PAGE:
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Sanofi breaks ground in cell culture-based vaccine production

By Gregory Roumeliotis , 28-Sep-2006

With the first clinical trial of its cell culture-based seasonal influenza vaccine commencing in the US, Sanofi Pasteur has demonstrated the production scale potential of a cell line in a successful bioreactor run of 20,000L.

If successful, this new cell culture technology, licensed from Dutch biotech Crucell, will allow Sanofi Pasteur to reduce dependence on eggs while offering an additional reliable vaccine manufacturing technology.

The scale up and the clinical trial conducted are part of a contract awarded by the US Department of Health and Human Services (HHS) to accelerate the development of a new cell culture-based influenza vaccine.

According to the World Health Organisation (WHO), 5 to 15 per cent of the population is affected with upper respiratory tract infections in annual influenza epidemics.

Most influenza vaccines are currently produced using embryonated chicken eggs, so there is value to improving the timely production of new vaccines in large quantities to combat a potential future influenza pandemic.

Crucell's novel PER.C6 technology uses cell culture for the large-scale production of recombinant proteins and monoclonal antibodies, including influenza vaccine, where the virus is grown on specially selected cell lines instead of chicken eggs.

The strengths of the PER.C6 technology lie in its safety profile, scalability and productivity under serum-free culture conditions.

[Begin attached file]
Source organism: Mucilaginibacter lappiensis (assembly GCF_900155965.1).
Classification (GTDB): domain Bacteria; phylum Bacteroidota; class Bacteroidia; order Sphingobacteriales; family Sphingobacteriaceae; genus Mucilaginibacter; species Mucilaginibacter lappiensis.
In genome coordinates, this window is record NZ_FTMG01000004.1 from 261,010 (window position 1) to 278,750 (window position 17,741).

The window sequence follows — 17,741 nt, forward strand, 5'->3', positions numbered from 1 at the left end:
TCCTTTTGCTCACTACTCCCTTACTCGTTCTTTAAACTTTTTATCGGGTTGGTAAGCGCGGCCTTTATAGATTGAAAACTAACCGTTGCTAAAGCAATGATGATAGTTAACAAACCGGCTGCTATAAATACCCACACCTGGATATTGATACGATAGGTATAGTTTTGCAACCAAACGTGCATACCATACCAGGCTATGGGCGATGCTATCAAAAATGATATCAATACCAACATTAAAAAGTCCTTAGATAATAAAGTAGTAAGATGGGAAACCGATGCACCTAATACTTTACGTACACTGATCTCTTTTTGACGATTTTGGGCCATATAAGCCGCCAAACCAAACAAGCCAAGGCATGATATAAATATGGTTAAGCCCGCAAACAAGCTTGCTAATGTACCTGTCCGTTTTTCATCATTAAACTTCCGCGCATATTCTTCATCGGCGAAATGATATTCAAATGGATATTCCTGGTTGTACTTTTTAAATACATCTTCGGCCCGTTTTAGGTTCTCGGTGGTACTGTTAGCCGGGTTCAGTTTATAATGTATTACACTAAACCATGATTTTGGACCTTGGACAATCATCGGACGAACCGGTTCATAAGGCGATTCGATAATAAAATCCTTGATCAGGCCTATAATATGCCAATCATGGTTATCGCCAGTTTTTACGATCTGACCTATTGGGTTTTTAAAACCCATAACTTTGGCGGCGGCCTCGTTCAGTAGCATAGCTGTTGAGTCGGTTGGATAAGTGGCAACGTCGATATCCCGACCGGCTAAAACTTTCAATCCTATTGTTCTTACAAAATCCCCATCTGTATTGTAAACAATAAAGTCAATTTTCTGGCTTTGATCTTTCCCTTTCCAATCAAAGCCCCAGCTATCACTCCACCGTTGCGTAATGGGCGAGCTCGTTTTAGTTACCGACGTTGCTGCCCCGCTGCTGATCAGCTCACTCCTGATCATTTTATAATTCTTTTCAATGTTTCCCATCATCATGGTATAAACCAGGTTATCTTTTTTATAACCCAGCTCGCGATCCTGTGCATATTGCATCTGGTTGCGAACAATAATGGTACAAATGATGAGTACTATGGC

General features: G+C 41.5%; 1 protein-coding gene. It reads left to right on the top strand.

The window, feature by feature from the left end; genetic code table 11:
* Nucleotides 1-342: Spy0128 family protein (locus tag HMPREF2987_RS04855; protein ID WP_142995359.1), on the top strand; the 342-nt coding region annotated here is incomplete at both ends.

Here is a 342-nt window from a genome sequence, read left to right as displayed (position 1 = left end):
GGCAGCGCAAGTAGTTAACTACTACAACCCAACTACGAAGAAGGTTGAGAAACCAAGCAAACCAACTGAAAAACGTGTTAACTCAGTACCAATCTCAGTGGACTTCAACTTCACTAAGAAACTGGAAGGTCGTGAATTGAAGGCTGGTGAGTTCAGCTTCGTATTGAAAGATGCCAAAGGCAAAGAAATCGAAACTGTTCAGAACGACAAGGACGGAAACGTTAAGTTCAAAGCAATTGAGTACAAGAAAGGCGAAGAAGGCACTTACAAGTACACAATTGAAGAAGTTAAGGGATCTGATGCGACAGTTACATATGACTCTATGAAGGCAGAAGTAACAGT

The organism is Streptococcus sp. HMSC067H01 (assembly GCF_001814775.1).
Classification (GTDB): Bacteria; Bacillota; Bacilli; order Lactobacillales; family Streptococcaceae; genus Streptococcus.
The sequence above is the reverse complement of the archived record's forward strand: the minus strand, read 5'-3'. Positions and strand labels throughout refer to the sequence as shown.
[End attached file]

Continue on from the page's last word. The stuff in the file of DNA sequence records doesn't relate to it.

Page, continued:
Crucell's PER.C6 cell line is derived from a single, human retina-derived cell, which was purposely immortalised using recombinant DNA technology.

As a result, PER.C6 cells can replicate indefinitely, allowing them to be cultured in single cell suspension under serum-free conditions in quantities appropriate for large-scale manufacturing.

Besides eliminating the need for chicken eggs, the cell culture process has the potential to reduce from four weeks to two or three weeks the start-up time for manufacturing once the virus strain has been identified, resulting in a more predictable manufacturing process.

This scale-up process for the flu vaccine was achieved under a subcontracting agreement between Sanofi Pasteur and Lonza Biologics.

Meanwhile, the clinical study Sanofi is conducting is the first step toward it filing a Biologics License Application (BLA) for a cell culture-based trivalent split inactivated seasonal influenza vaccine with the US Food and Drug Administration (FDA).

The phase I trial will be conducted on 100 healthy adults, 18-64 years of age, with half of them receiving the cell-based vaccine and the other half a traditional egg-based control vaccine.

Apart from influenza, Crucell's PER.C6 technology is being used in programmes for the development of vaccines against Ebola, malaria and West Nile disease.

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